Gore Vidal, who died on Tuesday at age 86, almost always stirred things up when he appeared on television. Coming on the scene around the same time Marshall McLuhan had dubbed TV the “cool medium,” Vidal heated up the screen with his forthright, usually liberal, often radical, opinions on politics and culture.
By far the most famous bit of Vidal TV is his squabble with the arch-in-every-sense-conservative William Buckley during the contentious 1968 Presidential race. In August of that year, with riots raging outside their TV studio in Chicago during the Democratic convention, ABC News hosted a little chat between the two men, moderated by anchor Howard K. Smith. Tensions inside the studio were running as high as they were out in the streets, as the Vidal-Buckley contretemps overflowed into insult, with Vidal landing the first blow (calling Buckley a “pro-crypto-Nazi”) and Buckley losing his usually erudite temper and lapsing into the first insult that leapt to mind — calling Vidal “you queer,” a slur not usually heard on national television before or since:
Who’s the better novelist, Vidal or Norman Mailer? I’d give Vidal the edge in fiction (his series of historical novels out-number Mailer’s best novels, The Naked and the Dead and Why Are We in Vietnam?) but say they’re pretty equal when it comes to slashing essays. Squaring off on The Dick Cavett Show in 1971, Mailer had been stung by Vidal’s New York Review of Books essay in which he’d compared Mailer to Henry Miller and Charles Manson, all of them unfavorably (“The Miller Mailer-Manson man, or M3 for short, has been conditioned to think of women as, at best, breeders of sons; at worst, objects to be poked, humiliated, killed”). Check out the tussle, with The New Yorker‘s Janet Flanner holding her own in the middle:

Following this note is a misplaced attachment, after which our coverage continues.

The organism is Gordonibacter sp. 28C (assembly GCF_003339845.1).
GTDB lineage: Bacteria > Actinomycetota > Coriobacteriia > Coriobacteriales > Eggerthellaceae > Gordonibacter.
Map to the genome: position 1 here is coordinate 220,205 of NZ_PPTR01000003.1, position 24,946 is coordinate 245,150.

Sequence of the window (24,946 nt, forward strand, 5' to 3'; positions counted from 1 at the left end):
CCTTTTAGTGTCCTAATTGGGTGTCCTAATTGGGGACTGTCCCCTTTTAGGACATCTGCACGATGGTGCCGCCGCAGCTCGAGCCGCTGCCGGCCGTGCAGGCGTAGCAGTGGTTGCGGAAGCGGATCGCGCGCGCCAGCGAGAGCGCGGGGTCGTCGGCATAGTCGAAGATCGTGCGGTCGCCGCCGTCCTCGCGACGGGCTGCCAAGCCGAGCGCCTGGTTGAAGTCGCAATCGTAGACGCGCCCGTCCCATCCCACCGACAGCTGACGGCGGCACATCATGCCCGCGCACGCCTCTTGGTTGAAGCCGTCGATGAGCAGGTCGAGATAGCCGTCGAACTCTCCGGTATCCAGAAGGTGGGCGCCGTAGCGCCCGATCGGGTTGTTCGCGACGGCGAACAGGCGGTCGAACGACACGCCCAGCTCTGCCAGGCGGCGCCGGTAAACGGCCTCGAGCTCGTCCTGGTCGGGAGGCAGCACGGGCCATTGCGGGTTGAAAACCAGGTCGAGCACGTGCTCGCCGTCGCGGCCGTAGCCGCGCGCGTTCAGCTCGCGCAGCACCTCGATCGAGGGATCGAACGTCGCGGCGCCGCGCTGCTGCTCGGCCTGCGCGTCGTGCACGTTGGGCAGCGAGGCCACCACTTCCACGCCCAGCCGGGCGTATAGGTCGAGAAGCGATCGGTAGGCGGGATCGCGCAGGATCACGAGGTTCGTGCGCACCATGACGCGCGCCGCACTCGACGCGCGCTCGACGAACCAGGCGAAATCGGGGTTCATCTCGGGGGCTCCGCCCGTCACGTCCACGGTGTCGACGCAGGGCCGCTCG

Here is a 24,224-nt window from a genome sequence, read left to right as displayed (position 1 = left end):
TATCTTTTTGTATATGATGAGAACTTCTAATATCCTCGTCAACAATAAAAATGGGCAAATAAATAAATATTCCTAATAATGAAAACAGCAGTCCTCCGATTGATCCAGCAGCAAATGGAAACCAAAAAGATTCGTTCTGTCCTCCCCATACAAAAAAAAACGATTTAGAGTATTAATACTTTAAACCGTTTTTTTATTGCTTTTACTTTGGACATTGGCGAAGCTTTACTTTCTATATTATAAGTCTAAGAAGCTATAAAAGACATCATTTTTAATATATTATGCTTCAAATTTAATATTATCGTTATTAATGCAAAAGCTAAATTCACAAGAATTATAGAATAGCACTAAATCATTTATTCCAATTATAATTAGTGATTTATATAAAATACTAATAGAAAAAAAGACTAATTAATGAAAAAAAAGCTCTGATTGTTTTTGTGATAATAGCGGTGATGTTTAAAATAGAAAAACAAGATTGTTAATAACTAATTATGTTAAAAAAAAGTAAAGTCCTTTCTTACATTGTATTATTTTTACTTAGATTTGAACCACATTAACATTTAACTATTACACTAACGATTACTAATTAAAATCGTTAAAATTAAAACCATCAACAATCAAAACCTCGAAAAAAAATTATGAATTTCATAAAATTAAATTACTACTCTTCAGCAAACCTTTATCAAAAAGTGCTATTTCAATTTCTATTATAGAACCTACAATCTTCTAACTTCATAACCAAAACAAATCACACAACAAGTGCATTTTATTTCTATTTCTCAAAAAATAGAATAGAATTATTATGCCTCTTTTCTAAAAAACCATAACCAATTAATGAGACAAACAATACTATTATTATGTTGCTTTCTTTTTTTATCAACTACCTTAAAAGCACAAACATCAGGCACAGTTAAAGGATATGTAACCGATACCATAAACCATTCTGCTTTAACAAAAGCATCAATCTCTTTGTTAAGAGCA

While Mailer seems to dominate in that clip, a few years later, Vidal landed a more-remembered bon mot. Mailer threw a drink at Vidal at a party and, for good measure, head-butted him. Vidal, apparently un-dazed, responded, “At a loss for words again, Norman?”
Finally, I cannot resist this interview Vidal submitted to with Ali G. Vidal is a good sport, indulging Sacha Baron Cohen’s playful misconstruing of Vidal with hairdresser Vidal Sassoon:
Vidal once told a British TV interviewer that he disliked television news because it didn’t investigate anything thoroughly, but he certainly recognized the power of the medium to project his own image brightly.
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